Chapter Two
1. Kaloogan: A Century of Agrarian Unrest

Although it has always been conceded that "Kalookan" is of purely Tagalog derivation, historians have never really agreed on the true origin of the name.  According to Serrano:

"There are several opinions or beliefs in regards to how this interesting town got its name.  Many believe that Caloocan originated from the Tagalog word look (bay).  Its proximity to Manila Bay and its being located on the eastern fringe of Dagat-Dagatan, a small lake separated from Manila Bay by the municipality of Navotas, gives weight to this belief.  Some believe that formerly the word look meant sulok, or corner.  So, Caloocan might have meant, in the past, na sa sulok, or in the corner.  As a matter of fact, in the past, Caloocan was located "at the corner" where the ends of two old towns, Tondo and Tambobong (Malabon), meet."

Both theories seem readily objectionable.  Kalookan was not a bay town.  It was in fact separated from Manila Bay by Dagat-Dagatan.  On the other hand, sulok or nasa sulok is so far removed from and could hardly have evolved into kalookan; the logical transformation would have been kasulukan.  Besides, sulok could have applied only to the original village in the shores of Dagat-Dagatan, but that settlement was called Aromahan (now Libis).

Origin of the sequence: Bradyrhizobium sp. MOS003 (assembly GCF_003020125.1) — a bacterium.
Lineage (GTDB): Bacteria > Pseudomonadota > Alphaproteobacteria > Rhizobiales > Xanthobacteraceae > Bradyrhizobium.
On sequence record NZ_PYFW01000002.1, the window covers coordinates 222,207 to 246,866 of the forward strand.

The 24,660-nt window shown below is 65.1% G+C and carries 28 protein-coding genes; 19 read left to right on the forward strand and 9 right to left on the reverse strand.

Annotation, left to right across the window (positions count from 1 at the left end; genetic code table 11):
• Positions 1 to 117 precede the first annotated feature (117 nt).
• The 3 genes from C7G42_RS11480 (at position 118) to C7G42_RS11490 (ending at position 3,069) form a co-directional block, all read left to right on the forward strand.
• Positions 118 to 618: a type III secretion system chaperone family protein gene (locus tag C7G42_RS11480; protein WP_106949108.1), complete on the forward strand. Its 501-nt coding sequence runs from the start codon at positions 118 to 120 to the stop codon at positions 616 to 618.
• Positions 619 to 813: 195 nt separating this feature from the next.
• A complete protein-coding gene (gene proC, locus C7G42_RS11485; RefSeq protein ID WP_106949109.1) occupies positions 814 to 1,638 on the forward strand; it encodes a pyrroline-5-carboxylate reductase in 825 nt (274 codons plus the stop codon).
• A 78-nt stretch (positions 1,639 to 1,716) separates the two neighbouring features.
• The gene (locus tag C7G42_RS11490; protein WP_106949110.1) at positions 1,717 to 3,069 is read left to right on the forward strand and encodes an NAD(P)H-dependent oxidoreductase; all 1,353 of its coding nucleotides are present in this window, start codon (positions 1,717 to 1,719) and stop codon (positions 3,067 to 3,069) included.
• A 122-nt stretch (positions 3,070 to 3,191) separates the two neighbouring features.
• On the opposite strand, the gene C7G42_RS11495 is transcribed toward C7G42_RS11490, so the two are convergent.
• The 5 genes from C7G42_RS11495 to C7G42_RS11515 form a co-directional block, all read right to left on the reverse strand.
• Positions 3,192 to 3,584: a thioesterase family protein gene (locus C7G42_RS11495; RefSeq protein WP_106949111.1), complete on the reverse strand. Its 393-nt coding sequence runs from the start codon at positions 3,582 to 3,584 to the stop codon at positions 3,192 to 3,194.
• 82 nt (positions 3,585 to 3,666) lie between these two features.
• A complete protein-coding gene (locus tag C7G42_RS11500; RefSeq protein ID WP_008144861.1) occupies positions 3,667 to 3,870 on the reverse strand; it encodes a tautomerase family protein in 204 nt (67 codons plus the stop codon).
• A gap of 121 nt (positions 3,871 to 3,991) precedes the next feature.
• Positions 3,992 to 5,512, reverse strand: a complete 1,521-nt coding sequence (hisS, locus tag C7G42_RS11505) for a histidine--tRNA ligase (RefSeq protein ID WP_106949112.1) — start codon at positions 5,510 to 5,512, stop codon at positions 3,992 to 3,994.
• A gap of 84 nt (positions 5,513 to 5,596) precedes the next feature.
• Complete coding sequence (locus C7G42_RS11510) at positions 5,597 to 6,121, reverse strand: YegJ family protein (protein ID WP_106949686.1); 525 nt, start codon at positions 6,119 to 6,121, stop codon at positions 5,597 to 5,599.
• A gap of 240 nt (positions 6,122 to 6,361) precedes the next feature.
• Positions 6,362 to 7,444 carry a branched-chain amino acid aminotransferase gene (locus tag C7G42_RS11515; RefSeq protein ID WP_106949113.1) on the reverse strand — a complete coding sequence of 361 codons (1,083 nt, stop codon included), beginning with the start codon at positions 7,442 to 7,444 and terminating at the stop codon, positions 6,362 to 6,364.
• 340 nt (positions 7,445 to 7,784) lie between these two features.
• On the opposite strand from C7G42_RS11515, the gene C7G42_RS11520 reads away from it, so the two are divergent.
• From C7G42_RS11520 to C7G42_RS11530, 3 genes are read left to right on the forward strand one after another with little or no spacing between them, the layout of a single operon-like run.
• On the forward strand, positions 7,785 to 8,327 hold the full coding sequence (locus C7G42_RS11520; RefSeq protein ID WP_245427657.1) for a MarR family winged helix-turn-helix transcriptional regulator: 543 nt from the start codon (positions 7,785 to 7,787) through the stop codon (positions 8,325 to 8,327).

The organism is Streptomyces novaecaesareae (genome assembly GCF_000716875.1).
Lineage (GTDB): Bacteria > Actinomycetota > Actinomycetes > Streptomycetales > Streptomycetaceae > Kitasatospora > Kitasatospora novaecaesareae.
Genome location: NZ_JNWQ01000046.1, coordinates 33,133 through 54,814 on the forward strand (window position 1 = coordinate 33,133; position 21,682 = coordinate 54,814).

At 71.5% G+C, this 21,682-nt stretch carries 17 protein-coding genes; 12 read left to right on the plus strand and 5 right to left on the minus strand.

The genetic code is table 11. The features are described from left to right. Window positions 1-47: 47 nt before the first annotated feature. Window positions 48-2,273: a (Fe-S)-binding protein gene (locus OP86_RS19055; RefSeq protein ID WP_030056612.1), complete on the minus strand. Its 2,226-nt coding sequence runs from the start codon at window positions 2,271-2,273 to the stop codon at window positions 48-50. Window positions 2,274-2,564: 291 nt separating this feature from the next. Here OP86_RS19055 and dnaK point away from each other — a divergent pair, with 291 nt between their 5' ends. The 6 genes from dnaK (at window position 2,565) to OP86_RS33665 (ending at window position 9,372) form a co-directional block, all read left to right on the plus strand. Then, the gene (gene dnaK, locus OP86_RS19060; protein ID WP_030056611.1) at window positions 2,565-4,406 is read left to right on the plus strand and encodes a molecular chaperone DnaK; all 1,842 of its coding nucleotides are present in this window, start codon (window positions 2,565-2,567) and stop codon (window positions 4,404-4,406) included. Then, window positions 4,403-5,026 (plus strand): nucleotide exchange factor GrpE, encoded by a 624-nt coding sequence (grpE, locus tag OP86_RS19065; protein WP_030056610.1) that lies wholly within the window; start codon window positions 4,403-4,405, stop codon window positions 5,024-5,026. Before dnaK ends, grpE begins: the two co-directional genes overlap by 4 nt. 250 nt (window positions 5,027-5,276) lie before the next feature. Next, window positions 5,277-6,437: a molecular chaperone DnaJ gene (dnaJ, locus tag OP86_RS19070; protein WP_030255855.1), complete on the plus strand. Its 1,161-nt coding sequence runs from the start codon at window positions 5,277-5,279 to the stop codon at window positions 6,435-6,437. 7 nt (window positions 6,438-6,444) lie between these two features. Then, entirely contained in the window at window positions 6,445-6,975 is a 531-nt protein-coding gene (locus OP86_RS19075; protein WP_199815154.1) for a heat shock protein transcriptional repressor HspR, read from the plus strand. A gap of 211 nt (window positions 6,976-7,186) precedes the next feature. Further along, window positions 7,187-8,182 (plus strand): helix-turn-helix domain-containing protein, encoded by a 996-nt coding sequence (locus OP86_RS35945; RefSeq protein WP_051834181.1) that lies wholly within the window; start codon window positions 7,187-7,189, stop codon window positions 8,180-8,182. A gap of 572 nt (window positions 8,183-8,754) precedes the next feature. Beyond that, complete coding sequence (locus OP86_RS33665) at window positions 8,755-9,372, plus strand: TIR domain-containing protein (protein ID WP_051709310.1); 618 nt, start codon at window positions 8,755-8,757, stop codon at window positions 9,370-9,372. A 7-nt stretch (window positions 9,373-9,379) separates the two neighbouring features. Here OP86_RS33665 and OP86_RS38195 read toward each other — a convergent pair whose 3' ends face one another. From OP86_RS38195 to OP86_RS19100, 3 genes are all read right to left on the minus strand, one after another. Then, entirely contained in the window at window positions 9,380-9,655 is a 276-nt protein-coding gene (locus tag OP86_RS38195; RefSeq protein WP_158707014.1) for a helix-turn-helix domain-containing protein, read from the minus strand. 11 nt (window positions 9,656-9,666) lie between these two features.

Dr. Fausto J. Galauran, in his "Ang Kasaysayan ng Simbahang Katoliko sa Kalookan" (1966), suggested that look might have been an old form of loob (interior).  The town site was, in fact, interior territory, if the point of entry were, as it was then, the shores of Dagat-Dagatan.   This theory is bolstered by Director Ponciano Peralta Pineda of the Institute of National Language, who says that there was an old Tagalog word, loog, which used to be synonymous with loob.  An interior territory, then, could have been referred to as kaloogan.  Tagalog phonetics, which allow the substitution of the "k" sound for that of the consonant "g" (as baksak for bagsak) could have led to the evolution of  Kaloogan into Kalookan.

The loog, or kaloogan, was the hill East of the shore of Dagat-Dagatan, where the fishermen-refugees from Tondo had settled.  To the growing Aromahan community, it was the most logical site for expansion.